Martin Moon ’13 thought a metals class, a class he accidentally gained admittance to, would be a fun counterbalance for all of the hard science courses he was taking.
“Little did I know where it would lead,” he reflects after having just finished exhibiting at the Smithsonian Craft Show, which selected 120 fine-craft artists from more than 1,000 applicants. “The Smithsonian is on the top of the charts, getting in is considered a big honor, and getting in as a first-year artist is extremely special. In this second year I’m shooting for the big game in terms of shows. I’ve applied to many of the top shows in the country, and so far, I’m getting into them.”
It’s an unexpected result for someone who entered Earlham intending to pursue the sciences.
“I got into metals totally by accident,” he says. “I came into Earlham as a neuroscience major, right as a new registration system was being rolled out. Normally, metals class was overenrolled and first semester freshmen were asked to defer their spot for a semester, but I was able to enroll in time to make the accidental student cap.”
The first class was on a Friday afternoon, starting at 2 and ending at 4:30, he recalls. “I was in the studio until 10 p.m. that night. I was instantly hooked.”
After a week of hard science, time spent in the studio helped him find a balance. He describes it as a validating experience, a source of sanity.
“Friday nights became my favorite time to spend in the studio — a huge amount of unbroken time, loud music, and only those as crazy as me around through the night.”
While at Earlham, Moon traveled to study the traditional arts of Turkey, a course led by his Earlham metals professor. While out walking, the group heard hammering and discovered the Gaziantep Chamber of Coppersmiths, which ran a vocational school to teach metal skills to low-income women. The master coppersmiths allowed the Earlham group to learn the traditional methods of Turkish coppersmithing alongside the workshop. Through this work, relationships developed and the following year, five masters and a translator came to Earlham to teach an intensive class. At the end of the Earlham course, Moon was invited to apprentice in Turkey.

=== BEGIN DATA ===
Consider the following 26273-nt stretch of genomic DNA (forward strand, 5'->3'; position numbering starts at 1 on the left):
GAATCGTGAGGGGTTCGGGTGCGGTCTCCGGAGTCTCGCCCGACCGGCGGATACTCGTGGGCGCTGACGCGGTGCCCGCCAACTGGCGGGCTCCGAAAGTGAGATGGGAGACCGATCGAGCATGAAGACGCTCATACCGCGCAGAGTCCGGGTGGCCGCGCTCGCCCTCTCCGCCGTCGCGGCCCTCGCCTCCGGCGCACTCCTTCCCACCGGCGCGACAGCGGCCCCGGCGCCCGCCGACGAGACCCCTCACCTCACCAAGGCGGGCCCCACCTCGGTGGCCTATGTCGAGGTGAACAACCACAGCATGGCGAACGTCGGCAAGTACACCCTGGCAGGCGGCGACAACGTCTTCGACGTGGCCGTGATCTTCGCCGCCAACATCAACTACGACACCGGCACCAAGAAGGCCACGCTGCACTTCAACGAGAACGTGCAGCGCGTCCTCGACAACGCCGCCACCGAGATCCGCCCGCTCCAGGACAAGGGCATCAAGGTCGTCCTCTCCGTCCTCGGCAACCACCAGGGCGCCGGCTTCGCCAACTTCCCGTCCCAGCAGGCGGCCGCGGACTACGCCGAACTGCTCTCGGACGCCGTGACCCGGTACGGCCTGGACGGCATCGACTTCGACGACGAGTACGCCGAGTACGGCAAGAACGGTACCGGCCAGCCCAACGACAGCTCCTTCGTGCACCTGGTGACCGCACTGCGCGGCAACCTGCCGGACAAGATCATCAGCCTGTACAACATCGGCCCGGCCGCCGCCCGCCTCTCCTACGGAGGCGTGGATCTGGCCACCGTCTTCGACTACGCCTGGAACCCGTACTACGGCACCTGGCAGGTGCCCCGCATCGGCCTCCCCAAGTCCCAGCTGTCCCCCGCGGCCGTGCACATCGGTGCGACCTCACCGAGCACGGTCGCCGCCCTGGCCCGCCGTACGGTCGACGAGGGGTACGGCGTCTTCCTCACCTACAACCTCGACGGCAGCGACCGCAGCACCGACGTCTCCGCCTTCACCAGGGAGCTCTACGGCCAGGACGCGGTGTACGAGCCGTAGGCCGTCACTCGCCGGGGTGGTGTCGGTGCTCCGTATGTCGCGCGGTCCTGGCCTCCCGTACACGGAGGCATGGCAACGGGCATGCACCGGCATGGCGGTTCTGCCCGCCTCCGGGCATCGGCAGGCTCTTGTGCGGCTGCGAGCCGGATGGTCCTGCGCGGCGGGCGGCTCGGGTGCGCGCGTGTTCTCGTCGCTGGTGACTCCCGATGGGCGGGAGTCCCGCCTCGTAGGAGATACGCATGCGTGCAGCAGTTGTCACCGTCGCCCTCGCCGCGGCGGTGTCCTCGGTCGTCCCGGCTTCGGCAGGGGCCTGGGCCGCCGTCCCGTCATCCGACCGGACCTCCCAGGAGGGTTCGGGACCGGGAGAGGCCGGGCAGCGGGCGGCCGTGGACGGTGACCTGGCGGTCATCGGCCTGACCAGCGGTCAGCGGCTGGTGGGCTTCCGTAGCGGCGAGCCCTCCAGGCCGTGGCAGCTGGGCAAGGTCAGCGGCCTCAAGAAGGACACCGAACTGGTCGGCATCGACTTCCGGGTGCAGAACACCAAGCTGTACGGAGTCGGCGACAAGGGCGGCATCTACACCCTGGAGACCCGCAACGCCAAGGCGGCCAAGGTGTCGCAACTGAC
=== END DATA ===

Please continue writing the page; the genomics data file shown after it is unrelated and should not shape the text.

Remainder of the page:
When he returned home to the States, Moon began setting up a metals studio, and last year began showing his work at juried craft shows.
“My work is incredibly detail-oriented,” he says. “ When I’m working on a pitcher for example, the piece needs to be formed either through angle raising or metal spinning. Both are fun processes that are physically demanding and satisfying, as metal goes from a flat sheet and turns into a finished vessel. After forming, the real work begins with the chiseling.”
Most pieces take a week or two to complete and most of that time is spent chiseling.
“I use a small diamond-tipped chisel and a chasing hammer to deeply engrave patterns into the surface of the metal. I make use of a lot of traditional Turkish patterns and motifs in my work.”
The chiseling is both relaxing and high energy.
“Yes, I’m only sitting in a chair, and only tap, tap, tapping away with a lightweight hammer, but at the same time, I need to be laser-focused the entire time, without losing concentration for even a moment,” he says. “I hammer around four or five strokes every second, gaining a millimeter of new line with every hammer stroke.
“The tolerance for mistakes is extremely small. Even one or two hammer strokes wrong are often going to be very visible from 20 feet away. A borderline might have a nasty cut halfway into it, or a crisp straight line might have an obvious divot on an edge, or a circular border might vary in width. These mistakes simply aren’t an option in my style of work, and one needs to maintain the levels of concentration to keep them from happening.”
One of the most satisfying parts for Moon is the final sanding, which removes the hard black surface of the Turkish blacking mixture to reveal the intricacy of the pattern and the chiseled lines are filled in with the high contrast blacking. The finished work always brings a feeling of celebration.
“I can hold a physical manifestation of my best focused, most concentrated work, into which I have poured all sorts of love and attention,” he says. “Because the work is so detailed, I only am focused on a square inch at a time. Once I’ve finished that, I’ll move on to the next. So when I step back and take a look at what I’ve done, I have the pleasure of being as wowed by it as anybody else.”
Future shows include the Turkish Cultural Convention, the Delaware at the Chase on the Riverfront show through the Pennsylvania Guild of Craftsmen and the Longs Park Festival in Lancaster, Penn.
“I’m on tenterhooks waiting to hear back to see if I got into the Philadelphia Museum of Art craft show,” he says.